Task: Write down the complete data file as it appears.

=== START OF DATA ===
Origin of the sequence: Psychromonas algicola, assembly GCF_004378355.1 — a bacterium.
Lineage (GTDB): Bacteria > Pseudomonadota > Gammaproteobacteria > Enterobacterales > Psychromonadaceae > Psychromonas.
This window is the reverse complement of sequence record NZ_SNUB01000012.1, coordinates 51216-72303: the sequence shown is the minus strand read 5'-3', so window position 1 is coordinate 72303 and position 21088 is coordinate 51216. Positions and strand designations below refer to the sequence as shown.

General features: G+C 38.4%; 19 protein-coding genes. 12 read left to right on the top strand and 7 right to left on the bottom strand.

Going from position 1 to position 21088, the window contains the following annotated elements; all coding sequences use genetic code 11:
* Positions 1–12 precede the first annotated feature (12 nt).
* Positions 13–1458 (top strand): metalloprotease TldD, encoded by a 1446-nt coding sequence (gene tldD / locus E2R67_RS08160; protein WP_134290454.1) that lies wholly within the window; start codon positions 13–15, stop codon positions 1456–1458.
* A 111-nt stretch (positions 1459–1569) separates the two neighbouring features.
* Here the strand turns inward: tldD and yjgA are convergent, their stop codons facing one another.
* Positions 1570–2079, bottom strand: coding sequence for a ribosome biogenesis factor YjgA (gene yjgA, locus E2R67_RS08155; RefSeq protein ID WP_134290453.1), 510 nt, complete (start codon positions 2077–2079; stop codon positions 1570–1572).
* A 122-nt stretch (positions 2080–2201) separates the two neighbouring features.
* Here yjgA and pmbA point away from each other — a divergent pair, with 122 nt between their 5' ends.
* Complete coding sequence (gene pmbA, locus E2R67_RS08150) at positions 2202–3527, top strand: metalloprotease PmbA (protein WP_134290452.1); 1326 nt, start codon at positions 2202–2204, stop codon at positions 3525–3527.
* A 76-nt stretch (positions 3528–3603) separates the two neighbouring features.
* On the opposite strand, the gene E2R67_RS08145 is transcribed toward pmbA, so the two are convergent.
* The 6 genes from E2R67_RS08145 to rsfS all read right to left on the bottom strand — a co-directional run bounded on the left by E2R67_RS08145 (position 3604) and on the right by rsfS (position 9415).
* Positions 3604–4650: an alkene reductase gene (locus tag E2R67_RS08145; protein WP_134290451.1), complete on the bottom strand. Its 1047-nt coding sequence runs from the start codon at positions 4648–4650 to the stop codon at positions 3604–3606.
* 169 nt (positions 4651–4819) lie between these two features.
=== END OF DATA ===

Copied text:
Origin of the sequence: Psychromonas algicola, assembly GCF_004378355.1 — a bacterium.
Lineage (GTDB): Bacteria > Pseudomonadota > Gammaproteobacteria > Enterobacterales > Psychromonadaceae > Psychromonas.
This window is the reverse complement of sequence record NZ_SNUB01000012.1, coordinates 51216-72303: the sequence shown is the minus strand read 5'-3', so window position 1 is coordinate 72303 and position 21088 is coordinate 51216. Positions and strand designations below refer to the sequence as shown.

General features: G+C 38.4%; 19 protein-coding genes. 12 read left to right on the top strand and 7 right to left on the bottom strand.

Going from position 1 to position 21088, the window contains the following annotated elements; all coding sequences use genetic code 11:
* Positions 1–12 precede the first annotated feature (12 nt).
* Positions 13–1458 (top strand): metalloprotease TldD, encoded by a 1446-nt coding sequence (gene tldD / locus E2R67_RS08160; protein WP_134290454.1) that lies wholly within the window; start codon positions 13–15, stop codon positions 1456–1458.
* A 111-nt stretch (positions 1459–1569) separates the two neighbouring features.
* Here the strand turns inward: tldD and yjgA are convergent, their stop codons facing one another.
* Positions 1570–2079, bottom strand: coding sequence for a ribosome biogenesis factor YjgA (gene yjgA, locus E2R67_RS08155; RefSeq protein ID WP_134290453.1), 510 nt, complete (start codon positions 2077–2079; stop codon positions 1570–1572).
* A 122-nt stretch (positions 2080–2201) separates the two neighbouring features.
* Here yjgA and pmbA point away from each other — a divergent pair, with 122 nt between their 5' ends.
* Complete coding sequence (gene pmbA, locus E2R67_RS08150) at positions 2202–3527, top strand: metalloprotease PmbA (protein WP_134290452.1); 1326 nt, start codon at positions 2202–2204, stop codon at positions 3525–3527.
* A 76-nt stretch (positions 3528–3603) separates the two neighbouring features.
* On the opposite strand, the gene E2R67_RS08145 is transcribed toward pmbA, so the two are convergent.
* The 6 genes from E2R67_RS08145 to rsfS all read right to left on the bottom strand — a co-directional run bounded on the left by E2R67_RS08145 (position 3604) and on the right by rsfS (position 9415).
* Positions 3604–4650: an alkene reductase gene (locus tag E2R67_RS08145; protein WP_134290451.1), complete on the bottom strand. Its 1047-nt coding sequence runs from the start codon at positions 4648–4650 to the stop codon at positions 3604–3606.
* 169 nt (positions 4651–4819) lie between these two features.